F1 Safety Car[edit]

Between 1980 and 1983, Formula One employed the Countach as its Safety Car during the Monaco Grand Prix.[15][16]

Production figures[edit]

A total of 2,042 cars were built during the Countach's sixteen-year lifetime:

Prototype LP 400 LP 400S LP 500S LP 5000QV 25 Anniversary
1 157 237 321 676 650

Substantially more than half were built in the final five years of production, as Lamborghini's new corporate owners increased production.

Engine data[edit]

Model Capacity Power Torque Compression ratio Fuel system Air-Induction
Study LP 500 4,971 cubic centimetres (303.3 cu in) 446 PS (328 kW; 440 hp) 448 newton metres (330 lbf·ft) @ 5750 rpm 10,5:1 Carburetor Naturally Aspirated
LP 400 3,929 cubic centimetres (239.8 cu in) 276 kilowatts (375 PS) 361 N·m (266 lb·ft) @ 5000/min 10,5:1 Carburetor Naturally Aspirated
LP 400S 3,929 cubic centimetres (239.8 cu in) 261 kilowatts (355 PS) 356 N·m (263 lb·ft) @ 5000/min 10,5:1 Carburetor Naturally Aspirated
LP 500S 4,754 cubic centimetres (290.1 cu in) 276 kilowatts (375 PS) 418 N·m (308 lb·ft) @ 4500/min 9,2:1 Carburetor Naturally Aspirated
LP 5000S QV
25 Anniversary
5,167 cubic centimetres (315.3 cu in) 335 kilowatts (455 PS) 500 N·m (369 lb·ft) @ 5200/min 9,5:1 Carburetor Naturally Aspirated
Evoluzione 5,167 cubic centimetres (315.3 cu in) 360 kilowatts (490 PS) 9,5:1 Carburetor Naturally Aspirated
LP 500 Turbo S Prototype 4,754 cubic centimetres (290.1 cu in) 549 kilowatts (746 PS) 876 N·m (646 lb·ft) @ 4500/min Carburetor Twin-Turbocharger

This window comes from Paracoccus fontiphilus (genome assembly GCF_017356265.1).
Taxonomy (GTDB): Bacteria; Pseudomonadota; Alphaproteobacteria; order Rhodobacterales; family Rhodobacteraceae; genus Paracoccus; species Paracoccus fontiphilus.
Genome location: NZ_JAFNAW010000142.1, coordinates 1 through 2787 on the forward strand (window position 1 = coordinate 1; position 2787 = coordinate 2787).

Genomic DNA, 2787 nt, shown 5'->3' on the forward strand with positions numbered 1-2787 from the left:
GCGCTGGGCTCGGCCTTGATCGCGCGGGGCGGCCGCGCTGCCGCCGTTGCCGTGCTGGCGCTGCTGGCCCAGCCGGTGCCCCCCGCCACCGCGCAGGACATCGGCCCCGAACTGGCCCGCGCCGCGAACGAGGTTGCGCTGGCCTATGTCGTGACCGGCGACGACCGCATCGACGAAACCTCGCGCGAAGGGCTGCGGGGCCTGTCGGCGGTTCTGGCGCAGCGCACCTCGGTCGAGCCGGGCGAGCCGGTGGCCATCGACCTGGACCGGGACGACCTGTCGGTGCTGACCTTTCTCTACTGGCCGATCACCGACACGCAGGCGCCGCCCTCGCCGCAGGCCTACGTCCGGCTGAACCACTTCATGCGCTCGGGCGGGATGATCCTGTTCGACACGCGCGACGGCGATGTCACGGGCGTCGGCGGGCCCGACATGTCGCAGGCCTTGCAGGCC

Driving performance and weight[edit]

Model Top speed Acceleration 0 – 100 km/h Empty weight
LP 500 Prototype 300 km/h (186 mph) 5 s 1,130 kg (2,491 lb)
LP 400 290 km/h (180 mph) 5.4 s 1,065 kg (2,348 lb)
LP 400S 254 km/h (158 mph)[17] 5.9 s 1,200 kg (2,646 lb)
LP 500S 257 km/h (160 mph)[18] 5.4 s 1,480 kg (3,263 lb)
LP 5000S QV 295 km/h (183 mph) 4.9 s 1,490 kg (3,285 lb)
25th Anniversary 295 km/h (183 mph) 4.9 s 1,590 kg (3,505 lb)
Evoluzione 330 km/h (205 mph) 4.2 s 980 kg
LP 500 Turbo S Prototype 333 km/h (207 mph) 3.6 s N/A


In 1984, Rod Ladret of Ladret Design Studio located in Alberta, Canada, began producing and marketing a replica of the Countach. The form for the kit was sculpted from plaster and then a fiberglass mold was made of the form. The kits and cars Ladret Design Studio built included a tube frame chassis with an American V8 power plant. Ladret Design Studio built 141 of these replicas and the industrial clients who purchased his fiberglass forms have built several thousand over the past two decades. As of 2007 there are still several companies building kits based on Ladret's forms built in 1984. In 1993, Ladret ceased manufacturing the Countach replica and moved on to other projects.